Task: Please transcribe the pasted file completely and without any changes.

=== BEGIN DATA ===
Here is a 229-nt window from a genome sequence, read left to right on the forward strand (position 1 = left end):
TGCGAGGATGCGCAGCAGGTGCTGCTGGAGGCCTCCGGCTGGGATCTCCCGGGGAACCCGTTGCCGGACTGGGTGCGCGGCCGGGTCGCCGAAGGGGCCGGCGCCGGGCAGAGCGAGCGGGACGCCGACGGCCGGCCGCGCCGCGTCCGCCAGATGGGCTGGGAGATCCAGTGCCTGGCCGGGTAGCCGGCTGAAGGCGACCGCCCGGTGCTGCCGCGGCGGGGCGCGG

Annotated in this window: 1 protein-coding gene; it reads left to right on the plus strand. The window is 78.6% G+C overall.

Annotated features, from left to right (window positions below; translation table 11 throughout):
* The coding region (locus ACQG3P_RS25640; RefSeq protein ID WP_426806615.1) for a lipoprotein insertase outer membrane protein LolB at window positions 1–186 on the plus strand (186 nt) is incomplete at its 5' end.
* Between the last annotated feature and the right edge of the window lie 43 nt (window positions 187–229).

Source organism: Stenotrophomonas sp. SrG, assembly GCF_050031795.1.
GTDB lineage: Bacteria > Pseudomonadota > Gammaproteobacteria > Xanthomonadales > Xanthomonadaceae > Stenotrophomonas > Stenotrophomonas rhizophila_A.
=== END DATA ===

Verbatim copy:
Here is a 229-nt window from a genome sequence, read left to right on the forward strand (position 1 = left end):
TGCGAGGATGCGCAGCAGGTGCTGCTGGAGGCCTCCGGCTGGGATCTCCCGGGGAACCCGTTGCCGGACTGGGTGCGCGGCCGGGTCGCCGAAGGGGCCGGCGCCGGGCAGAGCGAGCGGGACGCCGACGGCCGGCCGCGCCGCGTCCGCCAGATGGGCTGGGAGATCCAGTGCCTGGCCGGGTAGCCGGCTGAAGGCGACCGCCCGGTGCTGCCGCGGCGGGGCGCGG

Annotated in this window: 1 protein-coding gene; it reads left to right on the plus strand. The window is 78.6% G+C overall.

Annotated features, from left to right (window positions below; translation table 11 throughout):
* The coding region (locus ACQG3P_RS25640; RefSeq protein ID WP_426806615.1) for a lipoprotein insertase outer membrane protein LolB at window positions 1–186 on the plus strand (186 nt) is incomplete at its 5' end.
* Between the last annotated feature and the right edge of the window lie 43 nt (window positions 187–229).

Source organism: Stenotrophomonas sp. SrG, assembly GCF_050031795.1.
GTDB lineage: Bacteria > Pseudomonadota > Gammaproteobacteria > Xanthomonadales > Xanthomonadaceae > Stenotrophomonas > Stenotrophomonas rhizophila_A.